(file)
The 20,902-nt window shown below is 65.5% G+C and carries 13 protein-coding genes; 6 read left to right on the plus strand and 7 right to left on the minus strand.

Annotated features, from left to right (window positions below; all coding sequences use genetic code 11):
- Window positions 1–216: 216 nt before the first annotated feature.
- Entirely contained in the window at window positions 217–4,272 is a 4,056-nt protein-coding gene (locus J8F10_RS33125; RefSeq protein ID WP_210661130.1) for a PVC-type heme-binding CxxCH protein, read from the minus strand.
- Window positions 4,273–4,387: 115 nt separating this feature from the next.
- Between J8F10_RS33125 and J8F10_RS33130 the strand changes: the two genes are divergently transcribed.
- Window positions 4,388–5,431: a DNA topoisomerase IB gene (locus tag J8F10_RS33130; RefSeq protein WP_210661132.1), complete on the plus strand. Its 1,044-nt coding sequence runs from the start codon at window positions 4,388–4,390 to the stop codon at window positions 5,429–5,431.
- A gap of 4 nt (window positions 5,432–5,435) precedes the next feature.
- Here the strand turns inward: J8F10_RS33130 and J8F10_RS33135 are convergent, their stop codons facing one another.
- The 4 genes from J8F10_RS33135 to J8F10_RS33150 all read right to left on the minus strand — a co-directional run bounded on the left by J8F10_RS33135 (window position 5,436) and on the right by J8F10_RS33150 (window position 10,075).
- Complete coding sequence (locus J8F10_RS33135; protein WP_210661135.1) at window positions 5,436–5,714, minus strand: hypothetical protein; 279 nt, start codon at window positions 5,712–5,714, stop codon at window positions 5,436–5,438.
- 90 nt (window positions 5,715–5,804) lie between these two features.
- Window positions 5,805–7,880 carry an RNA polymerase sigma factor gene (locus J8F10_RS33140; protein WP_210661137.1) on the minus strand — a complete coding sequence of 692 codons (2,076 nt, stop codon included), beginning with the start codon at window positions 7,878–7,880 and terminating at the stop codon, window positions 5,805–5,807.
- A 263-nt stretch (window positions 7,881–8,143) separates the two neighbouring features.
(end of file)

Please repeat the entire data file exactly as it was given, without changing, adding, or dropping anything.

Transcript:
The 20,902-nt window shown below is 65.5% G+C and carries 13 protein-coding genes; 6 read left to right on the plus strand and 7 right to left on the minus strand.

Annotated features, from left to right (window positions below; all coding sequences use genetic code 11):
- Window positions 1–216: 216 nt before the first annotated feature.
- Entirely contained in the window at window positions 217–4,272 is a 4,056-nt protein-coding gene (locus J8F10_RS33125; RefSeq protein ID WP_210661130.1) for a PVC-type heme-binding CxxCH protein, read from the minus strand.
- Window positions 4,273–4,387: 115 nt separating this feature from the next.
- Between J8F10_RS33125 and J8F10_RS33130 the strand changes: the two genes are divergently transcribed.
- Window positions 4,388–5,431: a DNA topoisomerase IB gene (locus tag J8F10_RS33130; RefSeq protein WP_210661132.1), complete on the plus strand. Its 1,044-nt coding sequence runs from the start codon at window positions 4,388–4,390 to the stop codon at window positions 5,429–5,431.
- A gap of 4 nt (window positions 5,432–5,435) precedes the next feature.
- Here the strand turns inward: J8F10_RS33130 and J8F10_RS33135 are convergent, their stop codons facing one another.
- The 4 genes from J8F10_RS33135 to J8F10_RS33150 all read right to left on the minus strand — a co-directional run bounded on the left by J8F10_RS33135 (window position 5,436) and on the right by J8F10_RS33150 (window position 10,075).
- Complete coding sequence (locus J8F10_RS33135; protein WP_210661135.1) at window positions 5,436–5,714, minus strand: hypothetical protein; 279 nt, start codon at window positions 5,712–5,714, stop codon at window positions 5,436–5,438.
- 90 nt (window positions 5,715–5,804) lie between these two features.
- Window positions 5,805–7,880 carry an RNA polymerase sigma factor gene (locus J8F10_RS33140; protein WP_210661137.1) on the minus strand — a complete coding sequence of 692 codons (2,076 nt, stop codon included), beginning with the start codon at window positions 7,878–7,880 and terminating at the stop codon, window positions 5,805–5,807.
- A 263-nt stretch (window positions 7,881–8,143) separates the two neighbouring features.